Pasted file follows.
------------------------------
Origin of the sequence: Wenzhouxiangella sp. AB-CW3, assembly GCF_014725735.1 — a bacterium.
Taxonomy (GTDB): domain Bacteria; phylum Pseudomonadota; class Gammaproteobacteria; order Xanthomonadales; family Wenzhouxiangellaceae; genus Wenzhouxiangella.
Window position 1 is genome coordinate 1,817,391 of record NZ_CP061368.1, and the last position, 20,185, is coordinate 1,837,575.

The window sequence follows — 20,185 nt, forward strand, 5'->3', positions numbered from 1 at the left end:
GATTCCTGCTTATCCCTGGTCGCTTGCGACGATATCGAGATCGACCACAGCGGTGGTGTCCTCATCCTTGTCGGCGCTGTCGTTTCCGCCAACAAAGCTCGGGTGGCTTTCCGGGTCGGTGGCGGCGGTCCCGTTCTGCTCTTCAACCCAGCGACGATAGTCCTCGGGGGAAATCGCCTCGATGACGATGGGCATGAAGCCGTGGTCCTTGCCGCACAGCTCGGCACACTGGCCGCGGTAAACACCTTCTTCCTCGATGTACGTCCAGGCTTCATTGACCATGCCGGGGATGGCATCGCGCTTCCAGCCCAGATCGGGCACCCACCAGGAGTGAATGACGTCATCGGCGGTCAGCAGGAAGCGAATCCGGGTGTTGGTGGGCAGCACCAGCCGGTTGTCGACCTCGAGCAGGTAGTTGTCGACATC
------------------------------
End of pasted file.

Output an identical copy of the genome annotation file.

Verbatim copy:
Origin of the sequence: Wenzhouxiangella sp. AB-CW3, assembly GCF_014725735.1 — a bacterium.
Taxonomy (GTDB): domain Bacteria; phylum Pseudomonadota; class Gammaproteobacteria; order Xanthomonadales; family Wenzhouxiangellaceae; genus Wenzhouxiangella.
Window position 1 is genome coordinate 1,817,391 of record NZ_CP061368.1, and the last position, 20,185, is coordinate 1,837,575.

The window sequence follows — 20,185 nt, forward strand, 5'->3', positions numbered from 1 at the left end:
GATTCCTGCTTATCCCTGGTCGCTTGCGACGATATCGAGATCGACCACAGCGGTGGTGTCCTCATCCTTGTCGGCGCTGTCGTTTCCGCCAACAAAGCTCGGGTGGCTTTCCGGGTCGGTGGCGGCGGTCCCGTTCTGCTCTTCAACCCAGCGACGATAGTCCTCGGGGGAAATCGCCTCGATGACGATGGGCATGAAGCCGTGGTCCTTGCCGCACAGCTCGGCACACTGGCCGCGGTAAACACCTTCTTCCTCGATGTACGTCCAGGCTTCATTGACCATGCCGGGGATGGCATCGCGCTTCCAGCCCAGATCGGGCACCCACCAGGAGTGAATGACGTCATCGGCGGTCAGCAGGAAGCGAATCCGGGTGTTGGTGGGCAGCACCAGCCGGTTGTCGACCTCGAGCAGGTAGTTGTCGACATC